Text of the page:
MNIST Training with MXNet and Gluon

MNIST is a widely used dataset for handwritten digit classification. It consists of 70,000 labeled 28x28 pixel grayscale images of hand-written digits. The dataset is split into 60,000 training images and 10,000 test images. There are 10 classes (one for each of the 10 digits). This tutorial shows how to train and test an MNIST model on SageMaker using MXNet and the Gluon API.

Runtime

This notebook takes approximately 20 minutes to run.

Contents

  1. Download training and test data

  2. Upload the data

  3. Implement the training function

  4. Run the training script on SageMaker

  5. Cleanup

[ ]:
import os
import boto3
import sagemaker
from sagemaker.mxnet import MXNet
from mxnet import gluon
from sagemaker import get_execution_role

sagemaker_session = sagemaker.Session()

role = get_execution_role()

Download training and test data

[ ]:
import os

for inner_dir in ["train", "test"]:
    data_dir = "./data/{}/".format(inner_dir)
    if not os.path.exists(data_dir):
        os.makedirs(data_dir)

s3 = boto3.client("s3")
s3.download_file(
    "sagemaker-sample-files",
    "datasets/image/MNIST/train/train-images-idx3-ubyte.gz",
    "./data/train/train-images-idx3-ubyte.gz",
)
s3.download_file(
    "sagemaker-sample-files",
    "datasets/image/MNIST/train/train-labels-idx1-ubyte.gz",
    "./data/train/train-labels-idx1-ubyte.gz",
)
s3.download_file(
    "sagemaker-sample-files",
    "datasets/image/MNIST/test/t10k-images-idx3-ubyte.gz",
    "./data/test/t10k-images-idx3-ubyte.gz",
)
s3.download_file(
    "sagemaker-sample-files",
    "datasets/image/MNIST/test/t10k-labels-idx1-ubyte.gz",
    "./data/test/t10k-labels-idx1-ubyte.gz",
)

Upload the data

We use the sagemaker.Session.upload_data function to upload our datasets to an S3 location. The return value inputs identifies the location – we use this later when we start the training job.

[ ]:
inputs = sagemaker_session.upload_data(path="data", key_prefix="data/DEMO-mnist")

Implement the training function

We need to provide a training script that can run on the SageMaker platform. The training scripts are essentially the same as one you would write for local training, except that you need to provide a train() function. The train() function checks for the validation accuracy at the end of every epoch and checkpoints the best model so far, along with the optimizer state, in the folder /opt/ml/checkpoints if the folder path exists, else it skips the checkpointing. When SageMaker calls your function, it passes in arguments that describe the training environment. Check the script below to see how this works.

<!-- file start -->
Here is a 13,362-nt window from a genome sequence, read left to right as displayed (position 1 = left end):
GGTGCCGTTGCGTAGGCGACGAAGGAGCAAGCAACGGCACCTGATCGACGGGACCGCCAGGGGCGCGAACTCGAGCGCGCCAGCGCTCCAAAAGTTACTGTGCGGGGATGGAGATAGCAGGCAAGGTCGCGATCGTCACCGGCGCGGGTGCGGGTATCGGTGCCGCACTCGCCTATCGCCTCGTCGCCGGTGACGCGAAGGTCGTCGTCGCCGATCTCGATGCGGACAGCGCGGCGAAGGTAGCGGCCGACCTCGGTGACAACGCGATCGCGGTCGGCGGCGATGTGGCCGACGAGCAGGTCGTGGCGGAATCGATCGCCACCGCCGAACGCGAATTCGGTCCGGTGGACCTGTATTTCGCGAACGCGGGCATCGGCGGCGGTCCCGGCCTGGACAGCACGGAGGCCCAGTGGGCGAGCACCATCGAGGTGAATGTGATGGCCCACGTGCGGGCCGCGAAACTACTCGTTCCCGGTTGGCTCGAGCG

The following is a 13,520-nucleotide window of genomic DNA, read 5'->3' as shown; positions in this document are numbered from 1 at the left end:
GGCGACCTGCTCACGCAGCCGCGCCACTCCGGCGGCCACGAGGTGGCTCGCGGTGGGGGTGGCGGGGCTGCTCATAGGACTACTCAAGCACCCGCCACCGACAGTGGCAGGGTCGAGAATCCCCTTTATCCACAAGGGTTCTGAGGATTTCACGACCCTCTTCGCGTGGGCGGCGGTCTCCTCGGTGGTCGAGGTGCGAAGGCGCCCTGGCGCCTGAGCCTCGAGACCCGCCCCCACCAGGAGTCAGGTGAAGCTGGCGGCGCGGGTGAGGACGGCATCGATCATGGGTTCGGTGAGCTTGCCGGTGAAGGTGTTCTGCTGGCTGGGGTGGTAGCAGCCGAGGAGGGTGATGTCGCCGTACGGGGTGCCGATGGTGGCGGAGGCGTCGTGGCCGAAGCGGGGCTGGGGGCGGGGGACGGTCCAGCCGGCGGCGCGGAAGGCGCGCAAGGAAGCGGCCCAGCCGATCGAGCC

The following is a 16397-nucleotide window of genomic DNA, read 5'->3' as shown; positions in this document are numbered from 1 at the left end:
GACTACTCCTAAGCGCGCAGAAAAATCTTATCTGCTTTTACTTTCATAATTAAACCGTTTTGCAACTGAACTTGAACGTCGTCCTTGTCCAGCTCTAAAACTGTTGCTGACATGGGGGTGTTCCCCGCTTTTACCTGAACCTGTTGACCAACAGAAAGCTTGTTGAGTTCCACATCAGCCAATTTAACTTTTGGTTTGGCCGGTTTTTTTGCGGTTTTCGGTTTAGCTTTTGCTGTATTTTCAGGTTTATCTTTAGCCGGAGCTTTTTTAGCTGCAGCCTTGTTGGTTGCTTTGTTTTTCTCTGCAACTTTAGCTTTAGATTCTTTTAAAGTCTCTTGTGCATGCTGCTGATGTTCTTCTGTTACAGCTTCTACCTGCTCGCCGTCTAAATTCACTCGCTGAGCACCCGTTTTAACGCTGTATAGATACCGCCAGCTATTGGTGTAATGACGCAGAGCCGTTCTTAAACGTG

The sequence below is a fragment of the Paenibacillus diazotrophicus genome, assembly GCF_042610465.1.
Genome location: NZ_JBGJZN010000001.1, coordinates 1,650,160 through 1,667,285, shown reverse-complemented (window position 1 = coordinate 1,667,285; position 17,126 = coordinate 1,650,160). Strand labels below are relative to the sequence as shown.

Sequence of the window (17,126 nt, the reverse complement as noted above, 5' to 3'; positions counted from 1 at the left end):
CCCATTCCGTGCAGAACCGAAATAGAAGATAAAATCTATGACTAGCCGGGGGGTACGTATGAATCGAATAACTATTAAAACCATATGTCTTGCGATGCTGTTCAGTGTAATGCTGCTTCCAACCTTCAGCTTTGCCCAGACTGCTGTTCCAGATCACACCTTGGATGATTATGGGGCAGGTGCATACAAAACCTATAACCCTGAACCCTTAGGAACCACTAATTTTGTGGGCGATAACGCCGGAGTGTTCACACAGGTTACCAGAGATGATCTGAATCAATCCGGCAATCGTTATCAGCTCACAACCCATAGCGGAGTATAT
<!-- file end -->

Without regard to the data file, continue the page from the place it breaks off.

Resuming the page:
The script here is an adaptation of the Gluon MNIST example provided by the Apache MXNet project.

[ ]:
!cat 'mnist.py'

Run the training script on SageMaker

The MXNet class allows us to run our training function on SageMaker infrastructure. We need to configure it with our training script, an IAM role, the number of training instances, and the training instance type. In this case we run our training job on a single c4.xlarge instance.

[ ]:
m = MXNet(
    "mnist.py",
    role=role,
    instance_count=1,
    instance_type="ml.c4.xlarge",
    framework_version="1.6.0",
    py_version="py3",
    hyperparameters={
        "batch-size": 100,
        "epochs": 20,
        "learning-rate": 0.1,
        "momentum": 0.9,
        "log-interval": 100,
    },
)

After we’ve constructed our MXNet object, we fit it using the data we uploaded to S3. SageMaker makes sure our data is available in the local filesystem, so our training script can simply read the data from disk.

[ ]:
m.fit(inputs)

After training, we use the MXNet object to build and deploy an MXNetPredictor object. This creates a SageMaker endpoint that we use to perform inference.

This allows us to perform inference on JSON-encoded multi-dimensional arrays.

[ ]:
predictor = m.deploy(initial_instance_count=1, instance_type="ml.m4.xlarge")

We can now use this predictor to classify hand-written digits. Manually drawing into the image box loads the pixel data into a ‘data’ variable in this notebook, which we can then pass to the MXNet predictor.

[ ]:
from IPython.display import HTML

HTML(open("input.html").read())

Fetch the first image from the test dataset and display it.

[ ]:
import gzip
import numpy as np
import matplotlib.pyplot as plt

f = gzip.open("data/train/train-images-idx3-ubyte.gz", "r")

image_size = 28

f.read(16)
buf = f.read(image_size * image_size)
data = np.frombuffer(buf, dtype=np.uint8).astype(np.float32)
data = data.reshape(1, image_size, image_size, 1)

image = np.asarray(data).squeeze()
plt.imshow(image)
plt.show()

The predictor runs inference on our input data and returns the predicted digit (as a float value, so we convert to int for display).

[ ]:
response = predictor.predict(data)
print(int(response))

Cleanup

After you have finished with this example, delete the prediction endpoint to release the instance associated with it.

[ ]:
predictor.delete_endpoint()